Stack on ATMEGA8

lookfwd wrote on Monday, July 25, 2005:

I use FREERTOS on an ATMEGA8 (1k SRAM, 8k FLASH) and if I have two tasks everything is OK, if I put another (3 in total) system seems to get stuck on one of them or something like that. Then I experimented by increasing the stack size for the two previously working tasks and I verified my theory. Once I increase the total stack size allocated from all tasks above 220bytes the system gets stucked.

I don’t really have a problem, I can do my job with two tasks. I just want to ask if this should happen or not?

nobody wrote on Monday, July 25, 2005:

1K SRAM is not very much.  Each task has it’s own stack, plus any static data you have.  This all has to fit into this 1K.  There is also the stack for the idle task.

Can you implement one of your tasks as an idle hook?  This would save you some RAM, but can only be done if the task never makes a blocking call (the task must always be available to run).

lookfwd wrote on Monday, July 25, 2005:

I fixed the problem by increasing the TOTAL_HEAP_SIZE size from 500bytes to 700bytes. It’s a little bit misleading that Task’s STACK is being allocated on the HEAP (- I’m sure that the OS masters will laugh now claiming that “where else could it be allocated on?”) :smiley:

People having similar problems should look at:

and experiment with different values for TOTAL_HEAP_SIZE. (Don’t forget to ‘make clean’ and then ‘make all’ again in case that “FreeRTOSConfig.h” is not included in your Makefile’s dependencies).

It’s still strange the way that application stalls always in the same way! Perhaps some macros inside “xTaskCreate” could enable a message to be popped. Some additional documentation about memory management would be welcome! :smiley:

lookfwd wrote on Monday, July 25, 2005:

Note: By increasing the HEAP SIZE from 500bytes to 700bytes I can have two more tasks. When I add another task it gets stuck in exactly the same way as before! - Very strange! I am used to see really unstable behaviour when a system runs out of memory - in freeRTOS it seems like the scheduler just stops task switching.

nobody wrote on Monday, July 25, 2005:

Where does it get stuck?

lookfwd wrote on Monday, July 25, 2005:

Thank you Anonymous. In fact this is an academic conversation! :smiley: My application is simple enough and can be easily implemented with just two tasks. If anyone is interested in the AVR Gas Meter, more information can be found here:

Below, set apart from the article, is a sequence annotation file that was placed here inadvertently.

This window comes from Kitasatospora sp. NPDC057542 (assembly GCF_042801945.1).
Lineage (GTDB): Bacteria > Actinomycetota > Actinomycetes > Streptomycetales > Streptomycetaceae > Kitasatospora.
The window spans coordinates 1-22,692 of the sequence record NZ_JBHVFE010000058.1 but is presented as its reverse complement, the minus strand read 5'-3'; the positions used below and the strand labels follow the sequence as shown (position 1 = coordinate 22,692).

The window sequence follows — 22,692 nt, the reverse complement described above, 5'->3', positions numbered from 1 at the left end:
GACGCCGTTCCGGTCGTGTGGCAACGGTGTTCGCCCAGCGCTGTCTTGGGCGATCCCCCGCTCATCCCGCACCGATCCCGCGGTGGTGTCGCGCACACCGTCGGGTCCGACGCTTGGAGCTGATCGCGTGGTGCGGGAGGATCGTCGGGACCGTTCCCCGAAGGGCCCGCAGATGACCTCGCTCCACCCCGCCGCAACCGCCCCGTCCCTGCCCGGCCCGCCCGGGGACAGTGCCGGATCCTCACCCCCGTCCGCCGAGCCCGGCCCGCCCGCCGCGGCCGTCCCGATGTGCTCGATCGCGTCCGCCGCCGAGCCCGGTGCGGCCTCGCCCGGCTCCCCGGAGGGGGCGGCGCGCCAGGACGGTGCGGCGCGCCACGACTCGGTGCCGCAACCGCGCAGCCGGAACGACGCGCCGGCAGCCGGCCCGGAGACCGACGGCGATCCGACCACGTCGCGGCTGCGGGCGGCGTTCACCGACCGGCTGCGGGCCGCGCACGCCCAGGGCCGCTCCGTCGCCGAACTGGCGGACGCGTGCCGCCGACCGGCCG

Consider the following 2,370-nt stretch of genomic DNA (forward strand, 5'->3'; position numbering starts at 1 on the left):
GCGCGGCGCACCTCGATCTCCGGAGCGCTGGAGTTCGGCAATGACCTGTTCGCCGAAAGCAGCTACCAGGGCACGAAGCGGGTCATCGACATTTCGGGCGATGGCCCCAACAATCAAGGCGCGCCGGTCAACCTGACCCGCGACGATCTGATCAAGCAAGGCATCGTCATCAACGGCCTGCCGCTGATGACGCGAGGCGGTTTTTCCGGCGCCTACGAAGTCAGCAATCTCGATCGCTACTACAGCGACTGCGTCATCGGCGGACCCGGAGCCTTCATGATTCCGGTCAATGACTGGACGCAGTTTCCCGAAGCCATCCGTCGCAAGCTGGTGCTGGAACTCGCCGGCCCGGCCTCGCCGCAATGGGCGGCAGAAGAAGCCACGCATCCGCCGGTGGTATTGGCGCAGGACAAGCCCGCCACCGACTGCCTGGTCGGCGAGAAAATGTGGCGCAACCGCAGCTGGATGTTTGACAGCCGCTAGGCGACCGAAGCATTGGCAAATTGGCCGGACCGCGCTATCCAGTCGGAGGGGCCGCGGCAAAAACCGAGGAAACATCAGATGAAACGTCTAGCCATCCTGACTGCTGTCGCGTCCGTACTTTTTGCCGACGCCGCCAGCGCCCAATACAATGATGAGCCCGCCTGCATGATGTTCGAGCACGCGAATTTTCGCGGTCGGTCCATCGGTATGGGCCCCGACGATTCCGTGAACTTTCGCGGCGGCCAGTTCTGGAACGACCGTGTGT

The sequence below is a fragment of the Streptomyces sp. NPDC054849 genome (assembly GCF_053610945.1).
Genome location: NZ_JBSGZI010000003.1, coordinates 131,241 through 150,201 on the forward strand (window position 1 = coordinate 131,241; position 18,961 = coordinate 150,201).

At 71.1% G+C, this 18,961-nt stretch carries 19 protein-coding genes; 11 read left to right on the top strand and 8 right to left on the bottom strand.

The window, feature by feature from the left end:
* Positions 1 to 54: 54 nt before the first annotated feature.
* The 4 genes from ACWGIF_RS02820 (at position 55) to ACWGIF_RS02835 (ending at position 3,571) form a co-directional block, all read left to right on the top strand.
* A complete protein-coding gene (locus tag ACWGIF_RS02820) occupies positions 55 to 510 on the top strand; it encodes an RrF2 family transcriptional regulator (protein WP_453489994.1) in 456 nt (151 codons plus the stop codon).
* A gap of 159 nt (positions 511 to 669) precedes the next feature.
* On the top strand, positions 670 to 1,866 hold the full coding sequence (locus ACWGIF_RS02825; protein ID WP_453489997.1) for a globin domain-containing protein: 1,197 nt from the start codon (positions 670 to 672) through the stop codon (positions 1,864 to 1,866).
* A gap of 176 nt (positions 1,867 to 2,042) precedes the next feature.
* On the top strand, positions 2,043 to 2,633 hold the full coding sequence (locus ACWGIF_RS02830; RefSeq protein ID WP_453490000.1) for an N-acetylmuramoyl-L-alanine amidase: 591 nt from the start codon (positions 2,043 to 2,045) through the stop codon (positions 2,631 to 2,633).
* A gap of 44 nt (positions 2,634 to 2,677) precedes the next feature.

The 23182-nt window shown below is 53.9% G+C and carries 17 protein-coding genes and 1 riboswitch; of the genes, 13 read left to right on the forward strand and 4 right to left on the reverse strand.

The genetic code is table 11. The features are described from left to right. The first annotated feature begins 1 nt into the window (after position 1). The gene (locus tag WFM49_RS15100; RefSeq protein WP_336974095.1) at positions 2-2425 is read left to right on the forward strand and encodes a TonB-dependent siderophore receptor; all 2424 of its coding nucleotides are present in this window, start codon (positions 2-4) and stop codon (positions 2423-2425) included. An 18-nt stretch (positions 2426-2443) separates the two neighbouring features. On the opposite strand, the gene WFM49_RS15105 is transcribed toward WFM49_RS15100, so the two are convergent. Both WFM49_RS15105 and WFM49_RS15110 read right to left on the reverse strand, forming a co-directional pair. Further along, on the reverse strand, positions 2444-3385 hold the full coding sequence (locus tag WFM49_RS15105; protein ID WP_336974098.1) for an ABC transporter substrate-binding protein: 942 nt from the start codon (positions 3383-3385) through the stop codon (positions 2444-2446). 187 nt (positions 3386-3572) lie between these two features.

lookfwd wrote on Monday, July 25, 2005:

Ok, This was a really hot question that gave a lot of hot answers! :smiley:

I’ve put some UART “traces” like these:

ABCDE - initialization of tasks
kl - view procedure
1 - ADC measure task
5 - Key-Scan task
6 - Demo task
7 - Demo task

During normal operation it traced like this:

13kl - 756
13kl - 5
13kl - 7655
13kl - 765
13kl - 5765 17655 17655 1765
13kl - 7565

When I added another task, it traced like this:


Which means that the thread switching doesn’t even start. By hacking the source of vTaskStartScheduler(), I put some additional traces that revealed that the “problem” was once creating the IDLE task. xTaskCreate kindly returned pdFAIL and vTaskStartScheduler() was returning imediatelly.

Of course I’ve never imagined that something like this could happen and I haven’t put a “HEY, WHAT DO YOU THING YOU’RE DOING?” message after vTaskStartScheduler() inside main().

That’s all!

lookfwd wrote on Monday, July 25, 2005:

And, as my project completes, one last world of attention: "If your application has 3 user tasks that must all be at different priorities then use priorities 3 (highest), 2 and 1 (lowest - the idle task uses priority 0)." In this case, do set configMAX_PRIORITIES configuration variable to 4. That is the number of your priorities + the idle priority.

Internally, configMAX_PRIORITIES is being used like this:

if( uxPriority >= configMAX_PRIORITIES ) {
    uxPriority = configMAX_PRIORITIES - 1;

As a result, you will never get a warning while at the same time, your highest priority levels will get "flatten".